Written answers

Thursday, 15 October 2020

Department of Health

Cross-Border Health Initiatives

Photo of Paul KehoePaul Kehoe (Wexford, Fine Gael)
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290. To ask the Minister for Health the options available for a British pensioner here to access the cross-border treatment directive; and if he will make a statement on the matter. [30851/20]

Photo of Stephen DonnellyStephen Donnelly (Wicklow, Fianna Fail)
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Under the terms of the Cross Border Directive it is a person's Member State of affiliation which is responsible for reimbursement of the cost of treatment. According to Article 7(1) of the Directive, a persons Member State of affiliation is the State which would be responsible for providing them with healthcare under Article 2 of Regulation 883/2004. However, Article &(1) must be interpreted with Article 7(2)(b) of the Directive. This Article states that pensioners whose Member State of origin is not listed in Annex IV to Regulation 883/2004 (the UK is not listed) will have their healthcare reimbursed by the “Member State of affiliation” (i.e. Member State of residence under Regulation 883/2004) except in the following particular cases: firstly, where the healthcare is received in the Member State of origin (in this case the UK) and secondly, where it is not subject to any prior authorisation scheme. In these case it will be the Member State of origin (in this case the UK) who is responsible for assuming the cost of healthcare.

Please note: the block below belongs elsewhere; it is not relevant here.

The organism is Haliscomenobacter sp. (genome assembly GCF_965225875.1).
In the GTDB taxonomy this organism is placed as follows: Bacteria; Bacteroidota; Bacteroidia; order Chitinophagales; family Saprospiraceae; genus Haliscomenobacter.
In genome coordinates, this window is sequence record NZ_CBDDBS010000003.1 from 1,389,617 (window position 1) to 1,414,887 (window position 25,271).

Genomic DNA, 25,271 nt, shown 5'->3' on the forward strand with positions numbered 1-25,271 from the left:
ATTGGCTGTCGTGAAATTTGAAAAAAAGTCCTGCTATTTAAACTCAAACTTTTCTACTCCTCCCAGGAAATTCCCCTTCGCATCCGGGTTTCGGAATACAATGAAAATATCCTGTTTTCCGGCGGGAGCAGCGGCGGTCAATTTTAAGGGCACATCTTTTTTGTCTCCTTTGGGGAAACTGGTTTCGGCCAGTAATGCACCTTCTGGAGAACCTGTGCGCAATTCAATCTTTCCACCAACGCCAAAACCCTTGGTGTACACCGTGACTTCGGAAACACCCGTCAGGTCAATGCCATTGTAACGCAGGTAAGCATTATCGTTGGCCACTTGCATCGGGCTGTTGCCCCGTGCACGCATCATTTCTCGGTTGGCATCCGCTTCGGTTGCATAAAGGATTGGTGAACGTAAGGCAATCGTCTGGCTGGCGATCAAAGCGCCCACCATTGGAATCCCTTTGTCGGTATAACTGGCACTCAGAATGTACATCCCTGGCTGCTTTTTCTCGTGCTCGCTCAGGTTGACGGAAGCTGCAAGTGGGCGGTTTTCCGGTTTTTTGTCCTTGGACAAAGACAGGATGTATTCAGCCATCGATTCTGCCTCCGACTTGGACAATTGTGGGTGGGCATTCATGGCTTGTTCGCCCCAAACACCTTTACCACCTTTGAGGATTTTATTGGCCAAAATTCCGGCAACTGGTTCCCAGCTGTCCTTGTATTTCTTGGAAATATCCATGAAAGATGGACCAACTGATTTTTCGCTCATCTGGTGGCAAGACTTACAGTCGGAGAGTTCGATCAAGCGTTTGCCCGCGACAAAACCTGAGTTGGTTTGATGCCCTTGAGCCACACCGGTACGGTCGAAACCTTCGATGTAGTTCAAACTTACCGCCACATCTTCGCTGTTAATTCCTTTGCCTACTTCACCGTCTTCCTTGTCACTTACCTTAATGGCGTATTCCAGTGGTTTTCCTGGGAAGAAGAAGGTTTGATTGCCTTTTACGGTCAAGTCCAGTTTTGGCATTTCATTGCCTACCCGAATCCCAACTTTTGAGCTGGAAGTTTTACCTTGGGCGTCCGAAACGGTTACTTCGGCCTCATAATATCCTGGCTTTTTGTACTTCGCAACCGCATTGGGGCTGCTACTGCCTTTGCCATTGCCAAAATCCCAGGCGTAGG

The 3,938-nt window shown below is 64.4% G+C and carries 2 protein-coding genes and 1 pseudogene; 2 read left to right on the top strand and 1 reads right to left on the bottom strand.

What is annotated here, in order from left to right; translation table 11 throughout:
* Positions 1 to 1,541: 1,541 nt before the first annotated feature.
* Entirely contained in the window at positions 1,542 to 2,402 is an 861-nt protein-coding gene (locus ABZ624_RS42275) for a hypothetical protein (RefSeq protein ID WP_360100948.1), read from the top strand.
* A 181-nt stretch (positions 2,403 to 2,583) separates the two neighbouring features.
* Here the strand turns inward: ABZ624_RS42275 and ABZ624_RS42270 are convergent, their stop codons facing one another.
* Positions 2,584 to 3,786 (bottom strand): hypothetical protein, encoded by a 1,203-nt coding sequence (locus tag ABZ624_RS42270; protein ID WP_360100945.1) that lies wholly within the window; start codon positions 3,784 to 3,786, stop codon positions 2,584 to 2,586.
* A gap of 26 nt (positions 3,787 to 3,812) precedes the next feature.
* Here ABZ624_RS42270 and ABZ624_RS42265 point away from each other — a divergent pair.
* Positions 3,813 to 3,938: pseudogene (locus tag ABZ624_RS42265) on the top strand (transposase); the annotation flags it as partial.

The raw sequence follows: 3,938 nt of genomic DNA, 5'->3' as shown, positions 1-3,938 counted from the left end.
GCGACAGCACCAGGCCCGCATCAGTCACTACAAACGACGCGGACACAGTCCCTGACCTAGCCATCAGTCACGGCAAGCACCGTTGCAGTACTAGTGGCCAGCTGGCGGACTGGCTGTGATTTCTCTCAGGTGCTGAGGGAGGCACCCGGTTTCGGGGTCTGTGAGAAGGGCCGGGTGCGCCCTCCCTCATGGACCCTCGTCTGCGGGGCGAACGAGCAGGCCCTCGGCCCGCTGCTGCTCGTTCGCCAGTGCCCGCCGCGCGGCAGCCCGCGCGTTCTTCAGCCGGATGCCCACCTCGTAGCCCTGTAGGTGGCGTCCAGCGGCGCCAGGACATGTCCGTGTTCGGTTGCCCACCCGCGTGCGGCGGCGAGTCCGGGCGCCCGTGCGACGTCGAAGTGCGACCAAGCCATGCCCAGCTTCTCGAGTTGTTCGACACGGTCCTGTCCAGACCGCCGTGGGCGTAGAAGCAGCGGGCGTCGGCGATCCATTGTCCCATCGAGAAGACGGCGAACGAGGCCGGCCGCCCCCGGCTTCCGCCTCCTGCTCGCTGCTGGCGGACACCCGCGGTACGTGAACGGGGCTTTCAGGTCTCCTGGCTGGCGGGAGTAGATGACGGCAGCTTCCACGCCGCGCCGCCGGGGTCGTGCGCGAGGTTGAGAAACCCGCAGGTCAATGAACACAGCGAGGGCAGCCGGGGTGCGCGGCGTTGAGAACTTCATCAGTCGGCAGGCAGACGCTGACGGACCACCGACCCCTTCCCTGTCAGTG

In Ireland only one treatment, enzyme replacement, is subject to prior authorisation and, therefore, with the exception of enzyme replacement, it is the UK which is the pensioners Member State of affiliation and the State which will be responsible for reimbursing them. Accordingly, they should seek the advice of the UK as to their options for treatment under the Cross Border Directive.


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